This rider has a very good leg position. The stirrup could be adjusted a little so that her small toe touches the outside branch of the iron. The iron is correctly at a right angle to the girth and her heel is down, her ankle is flexed and her toes are out the maximum of what is acceptable in the 15- to 45-degree range. This is the leg position that has withstood the test of time with many riders and many horses.
Like our first rider, this rider has been caught. There is a little stiffening in the hand against the horse’s mouth. I want her hip angle closed, her upper body more forward and her hands a little lower in the air. We don’t want to feel anything against the horse especially in the middle of his jumping arc. We don’t want to interfere with him as he does the difficult task of jumping the fence. When a horse feels interference, he’s not going to be as good with his legs. If he feels freedom, he’ll be better.
This horse’s left leg is way up while the right one is way down, which I don’t care for. I’d almost rather have two legs down. It’s partly because the rider has been caught and the horse is feeling defensive off the ground, a little insecure. The rider could improve his front end by trotting him to the base of the fence while releasing his mouth.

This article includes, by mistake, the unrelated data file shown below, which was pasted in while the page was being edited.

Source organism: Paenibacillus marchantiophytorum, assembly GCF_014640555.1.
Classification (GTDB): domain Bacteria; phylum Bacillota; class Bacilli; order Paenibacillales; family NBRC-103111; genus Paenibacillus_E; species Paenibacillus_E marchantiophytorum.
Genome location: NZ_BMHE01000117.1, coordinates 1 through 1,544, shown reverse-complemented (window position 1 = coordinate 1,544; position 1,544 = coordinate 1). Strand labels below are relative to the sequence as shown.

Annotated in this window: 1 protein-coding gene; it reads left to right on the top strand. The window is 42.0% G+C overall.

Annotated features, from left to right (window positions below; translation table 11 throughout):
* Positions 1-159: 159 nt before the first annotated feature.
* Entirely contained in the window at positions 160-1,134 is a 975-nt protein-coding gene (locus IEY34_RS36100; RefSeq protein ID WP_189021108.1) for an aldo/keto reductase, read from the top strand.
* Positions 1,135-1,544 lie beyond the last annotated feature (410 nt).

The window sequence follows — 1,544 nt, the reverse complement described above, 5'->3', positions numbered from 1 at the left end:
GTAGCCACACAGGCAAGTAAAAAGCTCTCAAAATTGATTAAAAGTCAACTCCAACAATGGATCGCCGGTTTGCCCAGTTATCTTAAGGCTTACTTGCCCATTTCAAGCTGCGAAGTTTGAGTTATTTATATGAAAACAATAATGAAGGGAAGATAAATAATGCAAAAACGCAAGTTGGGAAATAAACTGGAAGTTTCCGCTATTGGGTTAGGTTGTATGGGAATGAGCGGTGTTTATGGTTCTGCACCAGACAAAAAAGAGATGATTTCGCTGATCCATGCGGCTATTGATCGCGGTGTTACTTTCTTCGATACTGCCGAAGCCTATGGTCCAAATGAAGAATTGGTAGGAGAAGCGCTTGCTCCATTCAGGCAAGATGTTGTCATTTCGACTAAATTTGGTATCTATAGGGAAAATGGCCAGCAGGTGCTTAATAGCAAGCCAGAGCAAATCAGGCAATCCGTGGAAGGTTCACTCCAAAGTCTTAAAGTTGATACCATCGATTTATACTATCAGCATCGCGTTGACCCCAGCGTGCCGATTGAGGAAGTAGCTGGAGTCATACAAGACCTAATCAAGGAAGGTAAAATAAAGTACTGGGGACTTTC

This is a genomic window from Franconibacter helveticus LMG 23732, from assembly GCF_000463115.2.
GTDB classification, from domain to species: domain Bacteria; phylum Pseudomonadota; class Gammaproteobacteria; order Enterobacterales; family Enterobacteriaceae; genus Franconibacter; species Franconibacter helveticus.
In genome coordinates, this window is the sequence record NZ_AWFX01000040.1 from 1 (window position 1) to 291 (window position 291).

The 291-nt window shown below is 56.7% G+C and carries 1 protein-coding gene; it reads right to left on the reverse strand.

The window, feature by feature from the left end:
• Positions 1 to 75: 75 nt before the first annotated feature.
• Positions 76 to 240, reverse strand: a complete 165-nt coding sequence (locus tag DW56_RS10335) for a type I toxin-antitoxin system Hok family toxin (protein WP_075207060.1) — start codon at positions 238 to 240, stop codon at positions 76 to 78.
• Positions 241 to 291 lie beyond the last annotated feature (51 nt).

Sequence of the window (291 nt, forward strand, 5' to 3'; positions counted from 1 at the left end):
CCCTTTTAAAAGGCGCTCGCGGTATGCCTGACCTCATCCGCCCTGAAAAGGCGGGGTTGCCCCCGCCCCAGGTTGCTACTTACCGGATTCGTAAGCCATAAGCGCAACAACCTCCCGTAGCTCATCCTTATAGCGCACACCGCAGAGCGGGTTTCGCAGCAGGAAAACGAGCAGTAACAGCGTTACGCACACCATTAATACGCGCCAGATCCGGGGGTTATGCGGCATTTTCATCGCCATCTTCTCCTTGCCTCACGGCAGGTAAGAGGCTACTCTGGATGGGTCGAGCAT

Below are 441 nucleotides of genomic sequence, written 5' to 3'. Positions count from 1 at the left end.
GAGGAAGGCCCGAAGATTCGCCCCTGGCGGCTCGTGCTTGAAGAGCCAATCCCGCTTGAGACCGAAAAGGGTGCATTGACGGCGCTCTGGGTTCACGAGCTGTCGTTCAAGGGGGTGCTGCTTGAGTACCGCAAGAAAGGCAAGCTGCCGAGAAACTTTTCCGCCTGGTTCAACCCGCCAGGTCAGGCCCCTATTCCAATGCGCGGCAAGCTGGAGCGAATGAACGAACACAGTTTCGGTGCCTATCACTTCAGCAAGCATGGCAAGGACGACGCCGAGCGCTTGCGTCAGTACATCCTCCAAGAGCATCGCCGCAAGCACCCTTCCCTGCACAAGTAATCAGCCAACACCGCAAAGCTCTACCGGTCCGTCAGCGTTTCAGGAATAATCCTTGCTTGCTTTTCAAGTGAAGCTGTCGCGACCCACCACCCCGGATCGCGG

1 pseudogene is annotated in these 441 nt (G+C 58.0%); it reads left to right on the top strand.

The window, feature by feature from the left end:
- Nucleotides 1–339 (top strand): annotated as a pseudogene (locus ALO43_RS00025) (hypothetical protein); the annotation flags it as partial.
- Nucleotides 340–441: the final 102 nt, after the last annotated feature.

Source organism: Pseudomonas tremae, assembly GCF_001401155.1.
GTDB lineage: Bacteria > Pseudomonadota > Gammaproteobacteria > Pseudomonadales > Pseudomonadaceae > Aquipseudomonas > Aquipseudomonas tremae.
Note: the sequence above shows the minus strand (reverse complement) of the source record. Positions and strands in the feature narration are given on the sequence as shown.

The horse looks to be in good weight but his coat is dull—though it might appear so because it looks to be raining. His mane is a little unruly. The rider’s boots could be cleaned and polished until they shine. Overall, the turnout is neat but in the casual department. The fence is airier than that of the first rider’s. To make it more challenging, the course designer could take away the ground line and drop the bottom rail a few holes.
This article originally appeared in the July 2016 issue of Practical Horseman.